Eats Shoots & Leaves, Chinook Edition

One example sentence in an old Chinook Jargon dictionary made me look twice…

bargain basement chinook

Bargain-basement Chinook (image credit: Project Gutenberg)

Here it is, illustrating the usage of the verb míłayt

mitlite nika

… Ex. Mitlite nika hyiu salmon kopa, sit down I have you plenty of salmon. …

— from page 169 of Appendix CC to Sir Hector Langevin’s “British Columbia” (1872)

First off, this is a classic case of punctuation getting screwed up somewhere between the author’s manuscript and the printed page. Judging by the provided translation, a comma was intended after < Mitlite >, which would clarify that that word’s a command.

That would also prevent us from misunderstanding this sentence, garden-path style, as starting with *’I have lots of salmon’*, *míłayt (kʰupa) nayka háyú sámən* (i.e. literally *’there is with me lots of salmon’*). What we have here instead is the unusual, but just about understandable, nayka háyú sámən, ‘my/mine (is) much salmon’.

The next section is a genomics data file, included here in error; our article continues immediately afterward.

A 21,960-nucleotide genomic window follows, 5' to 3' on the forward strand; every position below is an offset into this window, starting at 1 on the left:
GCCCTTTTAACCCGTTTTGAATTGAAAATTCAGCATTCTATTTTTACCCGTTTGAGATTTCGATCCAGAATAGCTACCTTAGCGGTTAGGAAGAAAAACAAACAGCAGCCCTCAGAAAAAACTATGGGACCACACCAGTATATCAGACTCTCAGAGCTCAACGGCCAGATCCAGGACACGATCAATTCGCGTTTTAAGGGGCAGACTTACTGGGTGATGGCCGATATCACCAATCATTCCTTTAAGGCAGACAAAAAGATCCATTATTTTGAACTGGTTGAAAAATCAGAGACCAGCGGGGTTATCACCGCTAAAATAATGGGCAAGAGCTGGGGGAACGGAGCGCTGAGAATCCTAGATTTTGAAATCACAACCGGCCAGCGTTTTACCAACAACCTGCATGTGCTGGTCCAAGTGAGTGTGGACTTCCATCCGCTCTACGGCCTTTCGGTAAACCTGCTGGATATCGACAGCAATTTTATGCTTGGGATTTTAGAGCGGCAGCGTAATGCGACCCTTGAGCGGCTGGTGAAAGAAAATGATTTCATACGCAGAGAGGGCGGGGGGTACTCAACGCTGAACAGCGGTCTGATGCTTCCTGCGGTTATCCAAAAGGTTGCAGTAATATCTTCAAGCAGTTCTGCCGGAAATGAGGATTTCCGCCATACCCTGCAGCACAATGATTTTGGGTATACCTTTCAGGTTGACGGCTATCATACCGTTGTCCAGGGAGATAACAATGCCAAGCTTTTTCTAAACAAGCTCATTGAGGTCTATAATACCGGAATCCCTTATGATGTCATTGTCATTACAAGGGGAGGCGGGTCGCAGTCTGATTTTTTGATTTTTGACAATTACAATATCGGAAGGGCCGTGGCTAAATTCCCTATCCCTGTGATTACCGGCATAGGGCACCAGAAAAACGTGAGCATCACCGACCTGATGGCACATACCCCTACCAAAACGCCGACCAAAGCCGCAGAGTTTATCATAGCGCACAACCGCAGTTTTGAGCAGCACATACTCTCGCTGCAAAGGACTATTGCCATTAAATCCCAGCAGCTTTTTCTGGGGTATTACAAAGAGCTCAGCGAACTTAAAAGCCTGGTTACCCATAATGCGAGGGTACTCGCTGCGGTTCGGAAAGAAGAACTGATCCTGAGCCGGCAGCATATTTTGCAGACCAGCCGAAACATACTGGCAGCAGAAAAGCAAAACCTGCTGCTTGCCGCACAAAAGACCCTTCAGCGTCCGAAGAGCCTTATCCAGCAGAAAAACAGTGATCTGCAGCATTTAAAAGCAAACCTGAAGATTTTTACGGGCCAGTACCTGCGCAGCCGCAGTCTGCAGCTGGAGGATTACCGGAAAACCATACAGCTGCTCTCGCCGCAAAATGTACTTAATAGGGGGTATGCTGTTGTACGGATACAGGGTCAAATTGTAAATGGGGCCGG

This still leaves the problem of an unfinished sentence. Progressing from an initial imperative, we have here ‘Sit down, I have plenty of salmon at ___’ 148 years later, I’m still waiting to find out where! 

More troubling yet is Langevin’s ‘you’ in the translation. Where did that even come from? From a misunderstanding of < hyiu > ‘many; much’?

The inclusion of a second puzzling example, < Mitlite keekwillie >, translated as ‘put down’, further erodes my confidence in Langevin. I’d actually understand that expression as ‘be located underneath’. You’d have to say mamuk-míłayt kíkwəli to get a meaning similar to ‘put down’ — but even then, I’d understand it more like ‘put beneath’, in the absence of any contextual clues! 

What I’m getting at here is some advice to you all: Caveat lector! Reader beware! Use any dictionary carefully, especially when you’re not a native speaker of the language. Anyone who put too much trust in the Langevin dictionary would be a very bad Jargon speaker indeed.

The blame doesn’t land squarely on Langevin’s shoulders, though.

Put some on T.N. Hibben, the Victoria bookseller whose 1871 dictionary, entered lock, stock & barrel into parliamentary records by Langevin, plagiarized George Gibbs’ highly reputable 1863 publication.

(As SV Johnson’s 1978 PhD dissertation establishes.) 

What do you think?